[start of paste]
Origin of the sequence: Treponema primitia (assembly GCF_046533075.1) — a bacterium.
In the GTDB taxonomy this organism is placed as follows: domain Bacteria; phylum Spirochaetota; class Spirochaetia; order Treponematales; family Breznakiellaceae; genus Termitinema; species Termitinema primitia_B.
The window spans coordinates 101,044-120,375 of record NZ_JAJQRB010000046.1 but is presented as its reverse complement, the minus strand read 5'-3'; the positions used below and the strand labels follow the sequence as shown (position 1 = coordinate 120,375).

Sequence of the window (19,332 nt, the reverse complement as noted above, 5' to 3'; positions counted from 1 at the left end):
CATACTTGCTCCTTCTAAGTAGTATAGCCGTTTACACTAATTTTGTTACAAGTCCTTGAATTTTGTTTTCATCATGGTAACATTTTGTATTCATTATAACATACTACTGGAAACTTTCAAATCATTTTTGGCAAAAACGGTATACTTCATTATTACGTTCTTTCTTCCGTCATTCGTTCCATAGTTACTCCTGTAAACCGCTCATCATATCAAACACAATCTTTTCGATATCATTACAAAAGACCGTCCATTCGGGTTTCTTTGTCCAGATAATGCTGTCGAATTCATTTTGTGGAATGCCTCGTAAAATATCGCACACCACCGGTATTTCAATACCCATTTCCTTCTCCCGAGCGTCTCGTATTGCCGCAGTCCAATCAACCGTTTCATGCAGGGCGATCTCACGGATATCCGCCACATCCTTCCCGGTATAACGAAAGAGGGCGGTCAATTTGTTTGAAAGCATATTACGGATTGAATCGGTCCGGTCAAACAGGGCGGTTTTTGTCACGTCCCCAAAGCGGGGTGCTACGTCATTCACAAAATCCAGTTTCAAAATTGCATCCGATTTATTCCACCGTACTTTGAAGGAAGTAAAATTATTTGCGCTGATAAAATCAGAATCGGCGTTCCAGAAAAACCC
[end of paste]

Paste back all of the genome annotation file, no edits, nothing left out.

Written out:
Origin of the sequence: Treponema primitia (assembly GCF_046533075.1) — a bacterium.
In the GTDB taxonomy this organism is placed as follows: domain Bacteria; phylum Spirochaetota; class Spirochaetia; order Treponematales; family Breznakiellaceae; genus Termitinema; species Termitinema primitia_B.
The window spans coordinates 101,044-120,375 of record NZ_JAJQRB010000046.1 but is presented as its reverse complement, the minus strand read 5'-3'; the positions used below and the strand labels follow the sequence as shown (position 1 = coordinate 120,375).

Sequence of the window (19,332 nt, the reverse complement as noted above, 5' to 3'; positions counted from 1 at the left end):
CATACTTGCTCCTTCTAAGTAGTATAGCCGTTTACACTAATTTTGTTACAAGTCCTTGAATTTTGTTTTCATCATGGTAACATTTTGTATTCATTATAACATACTACTGGAAACTTTCAAATCATTTTTGGCAAAAACGGTATACTTCATTATTACGTTCTTTCTTCCGTCATTCGTTCCATAGTTACTCCTGTAAACCGCTCATCATATCAAACACAATCTTTTCGATATCATTACAAAAGACCGTCCATTCGGGTTTCTTTGTCCAGATAATGCTGTCGAATTCATTTTGTGGAATGCCTCGTAAAATATCGCACACCACCGGTATTTCAATACCCATTTCCTTCTCCCGAGCGTCTCGTATTGCCGCAGTCCAATCAACCGTTTCATGCAGGGCGATCTCACGGATATCCGCCACATCCTTCCCGGTATAACGAAAGAGGGCGGTCAATTTGTTTGAAAGCATATTACGGATTGAATCGGTCCGGTCAAACAGGGCGGTTTTTGTCACGTCCCCAAAGCGGGGTGCTACGTCATTCACAAAATCCAGTTTCAAAATTGCATCCGATTTATTCCACCGTACTTTGAAGGAAGTAAAATTATTTGCGCTGATAAAATCAGAATCGGCGTTCCAGAAAAACCC